In this multi-center study, the feasibility, safety, and efficacy of radiofrequency (RF) energy delivery to thegastroesophageal junction (GEJ) for the treatment of gastroesophageal reflux disease (GERD) were investigated. Forty-seven patients with classic symptoms of GERD (heartburn and/or regurgitation), a daily anti-secretory medication requirement, and at least partial symptom response to drugs were enrolled. All patients had pathologic esophageal acid exposure by24-hour pH study, a 2 cm or smaller hiatal hernia, grade 2 or less esophagitis, and no significant dysmotility or dysphagia. RF energy was delivered with a catheter and thermocouple-controlled generator to create submucosal thermal lesions in the muscle of the GEJ. GERD symptoms and quality of life were assessed at 0, 1, 4, and 6 months with the short-formhealth survey (SF-36). Anti-secretory medications were withdrawn 7 days before each assessment of symptoms and pH/motilitystudy. Medication use, endoscopic findings, esophageal acid exposure, and motility were assessed at 0 and 6 months. Thirty-two men and 15 women underwent treatment. At 6 months there were improvements in the median heartburn score (4 to1, p≤ 0.0001), GERD score (26 to 7, p ≤ 0.0001), satisfaction (1 to 4, p ≤ 0.0001), mental SF-36 (46.2 to55.5, p = 0.01), physical SF-36 (41.1 to 51.9, p ≤ 0.0001), and esophageal acid exposure (11.7% to 4.8%, p ≤ 0.0001). Esophagitis was present in 25 patients before treatment (15 grade 1 and 10 grade 2) and 8 had esophagitis at 6 months (4 grade 1 and 4 grade 2, p = 0.005). At 6 months, 87% no longer required proton pump inhibitor medication. Ther was no significant change in median lower esophageal sphincter pressure (14.0 to 12.0 mm Hg, p = 0.19), peristalticamplitude (64 to 66 mm Hg, p = 0.71), or lower esophageal sphincter length (3.0 to 3.0, p = 0.28).There were 3 self-limited complications (fever for 24 hours, odynophagia lasting for 5 days, and a linear mucosal injury that was healed after3 weeks). RF energy delivery significantly improved GERD symptoms, quality of life, and esophageal acid exposure while eliminating the need for anti-secretory medication in the majority of patients with a heterogeneous spectrum of clinical disease severity but with minimal active esophagitis or hiatal hernia.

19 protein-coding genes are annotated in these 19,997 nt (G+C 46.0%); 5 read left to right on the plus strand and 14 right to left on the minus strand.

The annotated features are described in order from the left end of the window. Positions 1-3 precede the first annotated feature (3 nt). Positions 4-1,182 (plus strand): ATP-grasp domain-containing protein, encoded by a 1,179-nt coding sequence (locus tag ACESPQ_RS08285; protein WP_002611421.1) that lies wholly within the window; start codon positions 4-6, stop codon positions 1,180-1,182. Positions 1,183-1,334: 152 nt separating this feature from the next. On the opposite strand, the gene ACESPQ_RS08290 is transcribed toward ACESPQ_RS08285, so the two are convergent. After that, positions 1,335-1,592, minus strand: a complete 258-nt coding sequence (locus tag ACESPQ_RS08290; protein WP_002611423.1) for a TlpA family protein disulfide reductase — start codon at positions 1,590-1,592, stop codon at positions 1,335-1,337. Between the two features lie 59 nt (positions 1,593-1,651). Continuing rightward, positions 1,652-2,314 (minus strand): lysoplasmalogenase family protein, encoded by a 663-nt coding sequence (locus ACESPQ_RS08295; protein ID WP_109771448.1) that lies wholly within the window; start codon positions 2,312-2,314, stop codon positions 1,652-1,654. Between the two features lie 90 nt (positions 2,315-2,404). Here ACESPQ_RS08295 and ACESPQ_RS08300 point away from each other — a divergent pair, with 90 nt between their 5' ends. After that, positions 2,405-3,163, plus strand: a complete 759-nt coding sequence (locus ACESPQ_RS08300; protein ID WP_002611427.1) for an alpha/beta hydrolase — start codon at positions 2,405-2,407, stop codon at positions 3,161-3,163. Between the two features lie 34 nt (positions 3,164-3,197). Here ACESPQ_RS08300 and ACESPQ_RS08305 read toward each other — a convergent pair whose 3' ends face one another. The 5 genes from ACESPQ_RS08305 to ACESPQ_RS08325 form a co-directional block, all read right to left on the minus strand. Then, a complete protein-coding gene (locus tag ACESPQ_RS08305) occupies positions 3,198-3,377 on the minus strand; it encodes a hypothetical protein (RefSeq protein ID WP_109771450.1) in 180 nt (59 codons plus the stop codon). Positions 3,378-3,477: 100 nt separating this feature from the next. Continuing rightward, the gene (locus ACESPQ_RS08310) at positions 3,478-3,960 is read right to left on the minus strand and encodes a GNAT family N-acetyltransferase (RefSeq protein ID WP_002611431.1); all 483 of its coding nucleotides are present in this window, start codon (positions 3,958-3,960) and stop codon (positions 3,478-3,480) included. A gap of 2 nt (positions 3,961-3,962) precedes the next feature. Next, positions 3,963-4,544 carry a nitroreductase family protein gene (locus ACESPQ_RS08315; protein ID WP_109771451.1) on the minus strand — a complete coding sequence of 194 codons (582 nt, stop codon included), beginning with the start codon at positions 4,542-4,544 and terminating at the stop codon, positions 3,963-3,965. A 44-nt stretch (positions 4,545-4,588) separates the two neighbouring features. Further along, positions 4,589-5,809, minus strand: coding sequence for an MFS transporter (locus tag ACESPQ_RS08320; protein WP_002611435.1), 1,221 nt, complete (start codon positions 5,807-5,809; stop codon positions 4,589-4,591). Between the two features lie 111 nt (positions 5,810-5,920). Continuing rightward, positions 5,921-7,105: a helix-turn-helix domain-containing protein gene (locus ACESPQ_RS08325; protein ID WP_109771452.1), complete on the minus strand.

ASJC Scopus subject areas
- Radiology Nuclear Medicine and imaging